Suggested Wine Pairings for Steak Nights

Suggested Wine Pairings for Steak Nights

Nov 14 , 2022

Saleem Shafqat

There’s nothing better than that first bite of perfectly cooked steak. Wash it down with a suitably paired sip of wine and you’ve got yourself a match made in heaven! Most people will go for a glass of rouge with their meat, but there’s a little more to it than that. We’re going steak by steak and sip by sip to give you the best wine pairings for steak nights! 

Merlot and Fillet Mignon

We’ll start off this list on the lighter side of things. With Merlot deemed a ‘medium-bodied’ wine, it’s the perfect choice for fillet mignon and other grilled steaks. It’s the perfect choice if you’re just wanting your steak and wine fix and aren’t too concerned about the intricate details that cooking expensive cuts of meat can sometimes require. Smooth, with medium acidity, merlot’s black fruit flavour profile beautifully enhances the juicy and smoky taste of red meat.  As a matter of fact, merlot and fillet mignon make such a good pairing, there’s even a special merlot sauce recipe to accompany the meat! 

Cabernet Sauvignon and Prime Rib

We’re getting a bit bolder now, with the full-bodied, dry, deep-red wine that is the delectable ‘Cab Sav’. A grape that’s wildly popular and grown across the globe, its flavour can differ depending on location and climate. Some variations are heavily fruity, while others lean towards the smoky side. Overall, these complex flavours tend to have notes of dark red fruits with subtle hints of spice and smoke poking through.

If you’re a red wine lover, a cab sav will go well with any steak, but a strong rouge like this meets its match with prime rib. When this fattier cut of meat is cooked medium-rare, the richness of this wine doesn’t overshadow the flavours of the meat.

Malbec and T-Bone

If you’re thinking of firing up the barbie for a real earthy, smoky steak - Malbec is the liquid you’ll want in your glass. Typically more affordable than cab sav, it holds its own when it comes to flavour and depth. Deep red fruit is front and centre, often followed by notes of coffee, cocoa and even tobacco!

When thinking of accompaniments for your meat, try to incorporate spices like cumin or paprika, and leafy greens with black pepper and garlic for a real adventure for the senses! This pour flourishes when decanted - so while you’re prepping your outdoor table, open her up for about 30 mins before serving!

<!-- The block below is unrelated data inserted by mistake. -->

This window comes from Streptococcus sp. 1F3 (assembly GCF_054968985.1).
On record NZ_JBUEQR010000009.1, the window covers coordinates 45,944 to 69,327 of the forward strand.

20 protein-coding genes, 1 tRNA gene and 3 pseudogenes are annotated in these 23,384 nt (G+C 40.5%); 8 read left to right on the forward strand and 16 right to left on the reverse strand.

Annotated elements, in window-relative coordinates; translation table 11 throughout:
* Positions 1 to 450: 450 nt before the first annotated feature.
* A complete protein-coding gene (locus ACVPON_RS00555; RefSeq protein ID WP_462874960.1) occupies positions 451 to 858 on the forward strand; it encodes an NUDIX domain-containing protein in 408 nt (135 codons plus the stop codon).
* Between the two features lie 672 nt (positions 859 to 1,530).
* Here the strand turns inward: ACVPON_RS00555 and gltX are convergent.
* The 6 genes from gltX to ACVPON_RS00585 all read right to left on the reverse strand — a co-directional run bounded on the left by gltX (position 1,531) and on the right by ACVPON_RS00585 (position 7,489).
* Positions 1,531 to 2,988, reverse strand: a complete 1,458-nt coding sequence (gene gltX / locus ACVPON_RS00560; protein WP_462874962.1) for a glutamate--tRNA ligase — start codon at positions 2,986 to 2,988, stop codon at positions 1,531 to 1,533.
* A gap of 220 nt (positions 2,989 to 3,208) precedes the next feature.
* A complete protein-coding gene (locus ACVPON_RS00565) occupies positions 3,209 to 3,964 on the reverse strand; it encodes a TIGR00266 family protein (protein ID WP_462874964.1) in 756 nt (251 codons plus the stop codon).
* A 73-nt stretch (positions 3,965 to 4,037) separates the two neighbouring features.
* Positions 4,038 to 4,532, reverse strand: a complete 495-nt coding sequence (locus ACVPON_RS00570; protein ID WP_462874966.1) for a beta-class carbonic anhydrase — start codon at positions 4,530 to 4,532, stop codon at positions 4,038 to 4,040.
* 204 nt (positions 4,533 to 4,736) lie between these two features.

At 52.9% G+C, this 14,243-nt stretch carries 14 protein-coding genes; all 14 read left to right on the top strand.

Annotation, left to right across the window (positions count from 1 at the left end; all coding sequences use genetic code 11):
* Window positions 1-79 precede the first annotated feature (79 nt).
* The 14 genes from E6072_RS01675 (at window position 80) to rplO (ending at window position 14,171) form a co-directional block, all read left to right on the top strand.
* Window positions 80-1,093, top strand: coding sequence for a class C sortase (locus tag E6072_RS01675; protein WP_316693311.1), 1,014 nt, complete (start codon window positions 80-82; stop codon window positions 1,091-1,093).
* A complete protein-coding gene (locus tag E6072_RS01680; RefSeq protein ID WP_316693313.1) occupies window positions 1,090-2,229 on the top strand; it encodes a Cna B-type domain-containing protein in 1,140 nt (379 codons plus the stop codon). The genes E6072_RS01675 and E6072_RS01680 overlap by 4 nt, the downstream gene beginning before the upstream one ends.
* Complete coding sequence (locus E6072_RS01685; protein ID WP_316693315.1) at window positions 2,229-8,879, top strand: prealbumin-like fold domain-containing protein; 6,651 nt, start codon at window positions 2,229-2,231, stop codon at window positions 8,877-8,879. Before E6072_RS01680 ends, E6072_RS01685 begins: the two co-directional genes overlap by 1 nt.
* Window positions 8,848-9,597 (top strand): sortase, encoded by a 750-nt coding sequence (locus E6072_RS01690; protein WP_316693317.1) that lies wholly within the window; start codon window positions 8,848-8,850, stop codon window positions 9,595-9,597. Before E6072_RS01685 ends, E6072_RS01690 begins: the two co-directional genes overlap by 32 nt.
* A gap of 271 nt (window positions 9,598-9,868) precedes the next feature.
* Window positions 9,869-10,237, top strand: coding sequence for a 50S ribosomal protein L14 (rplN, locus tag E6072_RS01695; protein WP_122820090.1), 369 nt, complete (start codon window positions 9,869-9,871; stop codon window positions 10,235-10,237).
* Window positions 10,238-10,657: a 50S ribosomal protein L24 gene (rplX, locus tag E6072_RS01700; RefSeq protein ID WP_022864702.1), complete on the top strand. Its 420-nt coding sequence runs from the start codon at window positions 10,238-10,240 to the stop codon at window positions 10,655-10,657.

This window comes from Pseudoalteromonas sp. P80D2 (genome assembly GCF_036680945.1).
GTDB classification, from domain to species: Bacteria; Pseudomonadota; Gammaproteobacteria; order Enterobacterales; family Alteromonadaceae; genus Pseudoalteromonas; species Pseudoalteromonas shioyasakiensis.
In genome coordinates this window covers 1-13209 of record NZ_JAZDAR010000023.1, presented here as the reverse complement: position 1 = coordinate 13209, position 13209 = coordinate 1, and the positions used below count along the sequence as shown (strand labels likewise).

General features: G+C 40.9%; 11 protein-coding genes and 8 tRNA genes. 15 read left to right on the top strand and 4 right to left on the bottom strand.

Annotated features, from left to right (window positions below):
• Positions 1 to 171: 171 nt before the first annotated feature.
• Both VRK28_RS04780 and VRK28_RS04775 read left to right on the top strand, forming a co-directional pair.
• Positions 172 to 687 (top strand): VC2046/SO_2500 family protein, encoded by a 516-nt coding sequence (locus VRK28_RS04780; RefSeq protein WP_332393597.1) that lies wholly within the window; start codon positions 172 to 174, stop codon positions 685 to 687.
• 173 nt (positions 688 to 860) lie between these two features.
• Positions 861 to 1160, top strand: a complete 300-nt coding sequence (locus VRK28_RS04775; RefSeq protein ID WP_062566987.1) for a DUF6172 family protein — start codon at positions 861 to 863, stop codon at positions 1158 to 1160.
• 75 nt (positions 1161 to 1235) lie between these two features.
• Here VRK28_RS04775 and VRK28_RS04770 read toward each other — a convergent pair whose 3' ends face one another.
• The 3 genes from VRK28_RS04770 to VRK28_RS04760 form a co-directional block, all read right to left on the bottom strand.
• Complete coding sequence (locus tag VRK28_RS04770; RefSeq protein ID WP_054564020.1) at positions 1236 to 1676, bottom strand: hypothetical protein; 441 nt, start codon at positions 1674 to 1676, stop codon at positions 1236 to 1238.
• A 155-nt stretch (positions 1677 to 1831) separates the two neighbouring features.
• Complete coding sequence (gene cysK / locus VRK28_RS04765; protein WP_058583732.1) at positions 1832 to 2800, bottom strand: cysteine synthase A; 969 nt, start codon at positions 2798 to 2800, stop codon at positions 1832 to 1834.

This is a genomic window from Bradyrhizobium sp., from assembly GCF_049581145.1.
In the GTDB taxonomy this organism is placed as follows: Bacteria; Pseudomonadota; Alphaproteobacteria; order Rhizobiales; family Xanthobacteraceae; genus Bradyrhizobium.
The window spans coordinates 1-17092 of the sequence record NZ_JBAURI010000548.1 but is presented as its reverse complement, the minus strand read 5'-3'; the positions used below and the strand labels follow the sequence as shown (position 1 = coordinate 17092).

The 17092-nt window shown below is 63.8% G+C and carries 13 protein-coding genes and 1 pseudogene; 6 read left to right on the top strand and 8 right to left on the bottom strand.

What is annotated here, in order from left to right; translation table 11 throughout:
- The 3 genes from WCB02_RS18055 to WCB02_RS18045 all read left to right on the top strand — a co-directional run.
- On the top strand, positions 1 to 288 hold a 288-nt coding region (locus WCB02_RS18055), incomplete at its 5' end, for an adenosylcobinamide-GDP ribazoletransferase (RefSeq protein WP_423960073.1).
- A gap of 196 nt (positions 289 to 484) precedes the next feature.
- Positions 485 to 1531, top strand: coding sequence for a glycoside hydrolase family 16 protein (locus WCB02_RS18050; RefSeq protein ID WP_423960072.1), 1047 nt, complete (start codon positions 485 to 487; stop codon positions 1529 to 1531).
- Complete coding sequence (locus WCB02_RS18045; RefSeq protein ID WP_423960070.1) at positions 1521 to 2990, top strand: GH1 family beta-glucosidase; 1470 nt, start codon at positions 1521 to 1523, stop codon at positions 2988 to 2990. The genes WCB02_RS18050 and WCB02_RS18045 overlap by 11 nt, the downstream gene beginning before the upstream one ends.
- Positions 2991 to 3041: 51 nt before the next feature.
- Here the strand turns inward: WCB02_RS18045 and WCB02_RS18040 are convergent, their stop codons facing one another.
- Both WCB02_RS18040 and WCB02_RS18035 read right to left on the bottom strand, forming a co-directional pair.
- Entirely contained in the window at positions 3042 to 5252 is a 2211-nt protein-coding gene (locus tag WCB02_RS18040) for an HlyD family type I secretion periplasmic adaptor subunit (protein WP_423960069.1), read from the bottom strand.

Bordeaux and Porterhouse

A luscious red with complex flavours, Bordeaux is officially one of the world’s most popular wines. Derived from merlot and cabernet sauvignon grapes, this wine exudes opulence and class. A fruit-first pour, it’s medium to full-bodied with notes of cedar, chocolate and licorice riding the wave for a rich, earthy mouthfeel.

For a decadent red, a premium cut is required, and while Bordeaux works well with many steaks, a porterhouse is an optimum choice for this wine. A high quality, salty and fatty cut, porterhouse pairs beautifully with the fruit flavours of Bordeaux, (especially one that is decanted for up to 60 minutes!)

Shiraz and Rib-Eye

Shiraz is one of Australia’s most planted grape varieties, with this aromatic wine being adored the world over. This popular dry red is high in tannins and has a distinct, bold flavour. Featuring a stunning deep purple hue and medium-high acidity, fruity meets savoury in this robust wine.

Shiraz is a wine that’s sure of itself and pairing it with a marbled steak like a rib-eye or fillet mignon will be a showstopper for diners. If you’re opting for a more casual affair, shiraz’s rich mouthfeel goes stunningly with the juicy flavours of a smoky slow-cooked brisket.

What about whites?

Ok, so you’re hosting steak night and not everyone drinks red - what do you do? Call us biased, but we think anyone that likes wine can be converted to red (and they will never look back) - however, some drinkers may look forward to a glass of white with their dinner, regardless of what’s being served.

While it’s a general rule of thumb that red wine goes with red meat, a white wine pairing can be done… carefully. You need to choose a white wine that can stand up to the boldness of steak, and with that in mind, choose a smoky or nutty chardonnay or a highly acidic Sauvignon Blanc.

Ready to fire up the grill and host steak night?  You’ll find all the wine you need at sessions liquor stores or check them out online at